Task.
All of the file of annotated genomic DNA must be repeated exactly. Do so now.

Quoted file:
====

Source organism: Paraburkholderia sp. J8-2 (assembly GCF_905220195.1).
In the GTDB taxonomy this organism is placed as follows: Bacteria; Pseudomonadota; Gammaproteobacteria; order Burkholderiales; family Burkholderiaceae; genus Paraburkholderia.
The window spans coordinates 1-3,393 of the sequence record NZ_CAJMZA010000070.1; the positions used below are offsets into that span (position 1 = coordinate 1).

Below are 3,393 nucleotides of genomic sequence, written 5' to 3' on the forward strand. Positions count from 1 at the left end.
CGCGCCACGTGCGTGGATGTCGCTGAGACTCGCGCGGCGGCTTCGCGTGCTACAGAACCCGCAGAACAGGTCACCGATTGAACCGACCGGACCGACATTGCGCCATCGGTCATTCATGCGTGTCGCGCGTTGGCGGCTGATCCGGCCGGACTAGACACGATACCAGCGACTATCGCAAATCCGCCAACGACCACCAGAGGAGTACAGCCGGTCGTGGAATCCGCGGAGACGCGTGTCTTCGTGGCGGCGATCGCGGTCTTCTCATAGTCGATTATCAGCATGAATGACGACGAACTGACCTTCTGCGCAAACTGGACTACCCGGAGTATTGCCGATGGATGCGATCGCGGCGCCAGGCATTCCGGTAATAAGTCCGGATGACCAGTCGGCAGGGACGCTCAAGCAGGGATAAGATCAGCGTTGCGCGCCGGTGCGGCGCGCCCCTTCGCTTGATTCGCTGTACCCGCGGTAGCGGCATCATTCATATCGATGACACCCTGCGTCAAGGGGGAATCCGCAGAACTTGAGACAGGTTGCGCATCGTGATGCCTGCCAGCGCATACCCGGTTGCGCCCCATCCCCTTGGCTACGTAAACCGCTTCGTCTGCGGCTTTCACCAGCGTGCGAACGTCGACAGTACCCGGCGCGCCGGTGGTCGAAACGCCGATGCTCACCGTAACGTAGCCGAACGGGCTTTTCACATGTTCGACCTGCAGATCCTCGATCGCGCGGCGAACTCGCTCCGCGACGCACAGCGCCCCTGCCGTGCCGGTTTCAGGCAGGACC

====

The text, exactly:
Source organism: Paraburkholderia sp. J8-2 (assembly GCF_905220195.1).
In the GTDB taxonomy this organism is placed as follows: Bacteria; Pseudomonadota; Gammaproteobacteria; order Burkholderiales; family Burkholderiaceae; genus Paraburkholderia.
The window spans coordinates 1-3,393 of the sequence record NZ_CAJMZA010000070.1; the positions used below are offsets into that span (position 1 = coordinate 1).

Below are 3,393 nucleotides of genomic sequence, written 5' to 3' on the forward strand. Positions count from 1 at the left end.
CGCGCCACGTGCGTGGATGTCGCTGAGACTCGCGCGGCGGCTTCGCGTGCTACAGAACCCGCAGAACAGGTCACCGATTGAACCGACCGGACCGACATTGCGCCATCGGTCATTCATGCGTGTCGCGCGTTGGCGGCTGATCCGGCCGGACTAGACACGATACCAGCGACTATCGCAAATCCGCCAACGACCACCAGAGGAGTACAGCCGGTCGTGGAATCCGCGGAGACGCGTGTCTTCGTGGCGGCGATCGCGGTCTTCTCATAGTCGATTATCAGCATGAATGACGACGAACTGACCTTCTGCGCAAACTGGACTACCCGGAGTATTGCCGATGGATGCGATCGCGGCGCCAGGCATTCCGGTAATAAGTCCGGATGACCAGTCGGCAGGGACGCTCAAGCAGGGATAAGATCAGCGTTGCGCGCCGGTGCGGCGCGCCCCTTCGCTTGATTCGCTGTACCCGCGGTAGCGGCATCATTCATATCGATGACACCCTGCGTCAAGGGGGAATCCGCAGAACTTGAGACAGGTTGCGCATCGTGATGCCTGCCAGCGCATACCCGGTTGCGCCCCATCCCCTTGGCTACGTAAACCGCTTCGTCTGCGGCTTTCACCAGCGTGCGAACGTCGACAGTACCCGGCGCGCCGGTGGTCGAAACGCCGATGCTCACCGTAACGTAGCCGAACGGGCTTTTCACATGTTCGACCTGCAGATCCTCGATCGCGCGGCGAACTCGCTCCGCGACGCACAGCGCCCCTGCCGTGCCGGTTTCAGGCAGGACC